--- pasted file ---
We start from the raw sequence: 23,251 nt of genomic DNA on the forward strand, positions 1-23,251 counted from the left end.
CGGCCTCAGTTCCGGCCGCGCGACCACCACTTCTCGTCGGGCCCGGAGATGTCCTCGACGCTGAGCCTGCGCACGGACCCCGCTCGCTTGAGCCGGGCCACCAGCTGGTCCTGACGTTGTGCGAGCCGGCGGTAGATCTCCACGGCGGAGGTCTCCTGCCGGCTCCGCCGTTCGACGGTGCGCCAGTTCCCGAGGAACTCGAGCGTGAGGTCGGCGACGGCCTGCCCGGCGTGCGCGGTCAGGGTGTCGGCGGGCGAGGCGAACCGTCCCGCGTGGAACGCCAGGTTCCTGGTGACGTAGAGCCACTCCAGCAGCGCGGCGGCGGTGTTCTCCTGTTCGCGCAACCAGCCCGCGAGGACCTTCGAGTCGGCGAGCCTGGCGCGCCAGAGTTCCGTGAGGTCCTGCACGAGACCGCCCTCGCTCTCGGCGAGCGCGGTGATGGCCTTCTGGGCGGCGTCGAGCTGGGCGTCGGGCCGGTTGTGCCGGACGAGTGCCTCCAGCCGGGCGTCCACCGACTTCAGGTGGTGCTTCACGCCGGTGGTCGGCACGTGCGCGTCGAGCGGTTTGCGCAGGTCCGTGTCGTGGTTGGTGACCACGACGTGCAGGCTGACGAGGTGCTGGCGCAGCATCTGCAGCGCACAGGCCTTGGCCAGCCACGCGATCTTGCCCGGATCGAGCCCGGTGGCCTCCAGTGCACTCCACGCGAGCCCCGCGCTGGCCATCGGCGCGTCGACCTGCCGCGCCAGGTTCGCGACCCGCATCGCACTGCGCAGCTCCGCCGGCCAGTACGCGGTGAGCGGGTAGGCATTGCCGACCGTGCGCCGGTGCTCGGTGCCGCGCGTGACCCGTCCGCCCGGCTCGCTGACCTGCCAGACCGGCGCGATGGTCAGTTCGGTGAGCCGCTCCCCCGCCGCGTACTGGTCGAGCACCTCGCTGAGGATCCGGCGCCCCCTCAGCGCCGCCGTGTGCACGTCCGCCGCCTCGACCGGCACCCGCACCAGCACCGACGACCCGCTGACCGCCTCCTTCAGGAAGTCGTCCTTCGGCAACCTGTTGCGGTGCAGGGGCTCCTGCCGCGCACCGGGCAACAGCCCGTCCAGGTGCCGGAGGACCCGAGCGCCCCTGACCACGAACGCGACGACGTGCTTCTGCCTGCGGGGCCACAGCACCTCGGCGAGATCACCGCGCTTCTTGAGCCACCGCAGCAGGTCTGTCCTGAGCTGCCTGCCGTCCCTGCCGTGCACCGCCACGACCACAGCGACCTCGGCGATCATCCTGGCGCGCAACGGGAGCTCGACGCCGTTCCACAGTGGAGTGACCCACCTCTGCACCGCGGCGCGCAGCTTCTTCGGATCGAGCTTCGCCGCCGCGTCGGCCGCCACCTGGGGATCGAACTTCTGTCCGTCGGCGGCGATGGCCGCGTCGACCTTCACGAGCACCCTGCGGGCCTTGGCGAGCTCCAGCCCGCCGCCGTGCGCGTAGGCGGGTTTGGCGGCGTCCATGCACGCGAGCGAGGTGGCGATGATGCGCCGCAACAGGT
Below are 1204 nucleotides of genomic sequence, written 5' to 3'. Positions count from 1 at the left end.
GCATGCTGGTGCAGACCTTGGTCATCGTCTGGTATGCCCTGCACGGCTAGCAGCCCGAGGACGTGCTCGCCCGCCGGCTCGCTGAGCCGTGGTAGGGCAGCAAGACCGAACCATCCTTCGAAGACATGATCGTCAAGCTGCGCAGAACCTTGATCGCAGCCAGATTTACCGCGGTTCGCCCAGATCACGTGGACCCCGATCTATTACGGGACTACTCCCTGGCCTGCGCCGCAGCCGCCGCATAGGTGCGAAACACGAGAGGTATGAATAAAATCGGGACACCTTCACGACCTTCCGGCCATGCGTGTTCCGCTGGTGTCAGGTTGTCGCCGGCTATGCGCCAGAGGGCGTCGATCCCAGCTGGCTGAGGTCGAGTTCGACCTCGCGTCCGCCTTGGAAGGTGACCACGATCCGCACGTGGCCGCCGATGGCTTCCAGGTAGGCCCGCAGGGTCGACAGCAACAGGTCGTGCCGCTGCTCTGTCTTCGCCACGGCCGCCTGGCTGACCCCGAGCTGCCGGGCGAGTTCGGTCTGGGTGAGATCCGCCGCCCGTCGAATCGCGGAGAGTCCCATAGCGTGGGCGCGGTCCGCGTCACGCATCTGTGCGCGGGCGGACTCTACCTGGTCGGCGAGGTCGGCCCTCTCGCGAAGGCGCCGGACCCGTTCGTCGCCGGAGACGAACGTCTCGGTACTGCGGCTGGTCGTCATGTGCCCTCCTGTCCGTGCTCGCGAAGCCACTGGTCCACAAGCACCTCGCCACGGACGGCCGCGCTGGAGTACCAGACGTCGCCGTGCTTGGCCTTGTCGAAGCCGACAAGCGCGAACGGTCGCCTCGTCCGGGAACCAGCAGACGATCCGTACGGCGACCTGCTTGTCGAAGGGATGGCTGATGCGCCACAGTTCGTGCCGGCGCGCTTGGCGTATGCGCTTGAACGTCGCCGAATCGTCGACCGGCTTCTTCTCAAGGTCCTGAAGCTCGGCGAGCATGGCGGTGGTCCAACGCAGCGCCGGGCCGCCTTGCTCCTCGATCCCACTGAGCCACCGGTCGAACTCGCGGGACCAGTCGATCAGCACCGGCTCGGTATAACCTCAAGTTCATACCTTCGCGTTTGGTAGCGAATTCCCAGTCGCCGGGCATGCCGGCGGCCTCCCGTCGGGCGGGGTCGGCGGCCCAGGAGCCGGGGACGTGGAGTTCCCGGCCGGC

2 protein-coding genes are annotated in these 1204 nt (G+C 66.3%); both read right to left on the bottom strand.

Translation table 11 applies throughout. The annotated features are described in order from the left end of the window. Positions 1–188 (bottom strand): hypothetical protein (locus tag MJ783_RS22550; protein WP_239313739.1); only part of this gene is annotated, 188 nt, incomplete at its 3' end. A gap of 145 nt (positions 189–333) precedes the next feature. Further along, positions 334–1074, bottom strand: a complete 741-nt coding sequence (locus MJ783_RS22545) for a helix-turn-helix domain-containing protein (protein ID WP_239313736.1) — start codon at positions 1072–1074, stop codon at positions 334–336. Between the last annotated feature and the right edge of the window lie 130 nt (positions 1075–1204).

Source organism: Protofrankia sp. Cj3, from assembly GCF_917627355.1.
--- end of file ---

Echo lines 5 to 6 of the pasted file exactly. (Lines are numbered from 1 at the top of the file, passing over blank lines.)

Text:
2 protein-coding genes are annotated in these 1204 nt (G+C 66.3%); both read right to left on the bottom strand.

Translation table 11 applies throughout. The annotated features are described in order from the left end of the window. Positions 1–188 (bottom strand): hypothetical protein (locus tag MJ783_RS22550; protein WP_239313739.1); only part of this gene is annotated, 188 nt, incomplete at its 3' end. A gap of 145 nt (positions 189–333) precedes the next feature. Further along, positions 334–1074, bottom strand: a complete 741-nt coding sequence (locus MJ783_RS22545) for a helix-turn-helix domain-containing protein (protein ID WP_239313736.1) — start codon at positions 1072–1074, stop codon at positions 334–336. Between the last annotated feature and the right edge of the window lie 130 nt (positions 1075–1204).